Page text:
As a result of the collaborations that have resulted from the efforts of the Western Group of Parnters in Flight over the last years, the San Pancho Bird Observatory works in conjunction with the Environment and Climate Change Canada, the University of British Columbia In Okanagan, the Klamath Bird Observatory (Oregon USA), the University of Guadalajara and Tierra de Aves AC to carry out scientific research studies aimed to increase our knowledge of the migratory connectivity of priority species for conservation and also about the health status of local populations through the use of scientific methodologies such as the use of mist-netting and bird banding.
During the months of February and March of 2017 a trinational team of scientists carried out intensive field work using mist nets to capture and then place color bands on Yellow-breasted Chats (Icteria virens)which despite of being a relatively colorful bird is very elusive as it can often be heard but rarely seen since it lives in shrubs mainly on the banks of creeks and wetlands.
The director of this tri-national research project is Dr. Christine Bishop who is a wildlife researcher at the Canadian environmental agency and also collaborates with several universities in Canada and has spent more than a decade studying I. virens in the Okanagan Valley and now assists the research to doctoral student Kristen Mancuso from the University of British Columbia in the Okanagan region; Dr. John Alexander from the Klamath Bird Observatory (Oregon, USA) and the research team in Mexico are Dr. Sarahy Contreras and her environmental engineering student Ingrid Tellez, both from the University of Guadalajara (Autlán campus) as well as the field support of biologists Raúl Said Felix (Ecokaban AC) and Luis Morales (SPBO) as well as the technical advice of Manuel Grosselet from Tierra de Aves.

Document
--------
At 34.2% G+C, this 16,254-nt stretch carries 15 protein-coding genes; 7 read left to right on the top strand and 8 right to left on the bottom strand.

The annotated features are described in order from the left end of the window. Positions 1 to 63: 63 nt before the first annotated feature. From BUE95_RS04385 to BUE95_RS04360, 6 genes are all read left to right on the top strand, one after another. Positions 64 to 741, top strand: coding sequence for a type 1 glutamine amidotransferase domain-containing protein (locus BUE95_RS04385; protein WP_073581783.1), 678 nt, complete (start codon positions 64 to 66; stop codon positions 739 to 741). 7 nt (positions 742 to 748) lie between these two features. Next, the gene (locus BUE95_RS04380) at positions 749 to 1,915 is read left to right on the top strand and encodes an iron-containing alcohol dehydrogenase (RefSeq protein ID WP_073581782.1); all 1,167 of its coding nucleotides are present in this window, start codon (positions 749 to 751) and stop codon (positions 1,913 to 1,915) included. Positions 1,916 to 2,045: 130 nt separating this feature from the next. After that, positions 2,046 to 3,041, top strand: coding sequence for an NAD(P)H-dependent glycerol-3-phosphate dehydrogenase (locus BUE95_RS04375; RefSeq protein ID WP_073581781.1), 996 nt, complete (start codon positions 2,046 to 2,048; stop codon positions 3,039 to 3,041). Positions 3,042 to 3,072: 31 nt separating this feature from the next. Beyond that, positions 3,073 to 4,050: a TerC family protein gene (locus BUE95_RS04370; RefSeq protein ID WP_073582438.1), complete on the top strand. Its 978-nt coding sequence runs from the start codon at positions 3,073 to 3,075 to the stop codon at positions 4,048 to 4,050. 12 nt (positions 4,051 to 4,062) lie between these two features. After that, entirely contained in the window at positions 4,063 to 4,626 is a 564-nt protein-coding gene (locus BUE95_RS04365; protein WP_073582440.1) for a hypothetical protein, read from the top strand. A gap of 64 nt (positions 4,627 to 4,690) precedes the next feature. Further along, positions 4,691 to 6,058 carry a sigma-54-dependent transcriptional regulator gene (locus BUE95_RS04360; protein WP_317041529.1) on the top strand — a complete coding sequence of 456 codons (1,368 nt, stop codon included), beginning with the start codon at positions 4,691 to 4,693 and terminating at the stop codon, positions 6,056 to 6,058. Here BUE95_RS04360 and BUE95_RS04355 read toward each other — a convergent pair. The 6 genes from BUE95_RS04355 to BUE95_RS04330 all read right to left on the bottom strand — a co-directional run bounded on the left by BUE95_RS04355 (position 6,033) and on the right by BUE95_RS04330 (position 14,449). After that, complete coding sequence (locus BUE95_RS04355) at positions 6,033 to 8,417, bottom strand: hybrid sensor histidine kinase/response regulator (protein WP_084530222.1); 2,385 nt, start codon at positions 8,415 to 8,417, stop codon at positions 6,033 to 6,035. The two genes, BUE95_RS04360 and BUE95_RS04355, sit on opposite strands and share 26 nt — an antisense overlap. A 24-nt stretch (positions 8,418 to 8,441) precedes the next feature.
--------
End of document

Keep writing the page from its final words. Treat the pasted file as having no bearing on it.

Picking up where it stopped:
The information provided by this three years study will allow us to know more about the habitat use during the winter as well as the migratory connectivity of the Western population of I. virens as well as other resident and migratory bird species some of which are a priority for conservation. Having long-term databases using "high resolution" data will allows us to better understand the health and behavior of bird populations which can be very useful tools for better informed decisions for sustainable management and protection of natural habitats.
Through this project Mexican students were trained in advanced bird-banding techniques through our collaboration with the Klamath Bird Observatory; also the collaborations with some local companies and organizations in the region has also been strengthened. We are especially grateful for the collaboration of Tierra Tropical and La Patrona Polo Club, from Mar al Cielo Eco retreat and from Subuya for facilitating field work on their grounds.
At the San Pancho Bird Observatory, we work together with multiple collaborators from different sectors to promote our model of bird conservation and habitats that integrates and links education, capacity building for conservation, community sustainability and science.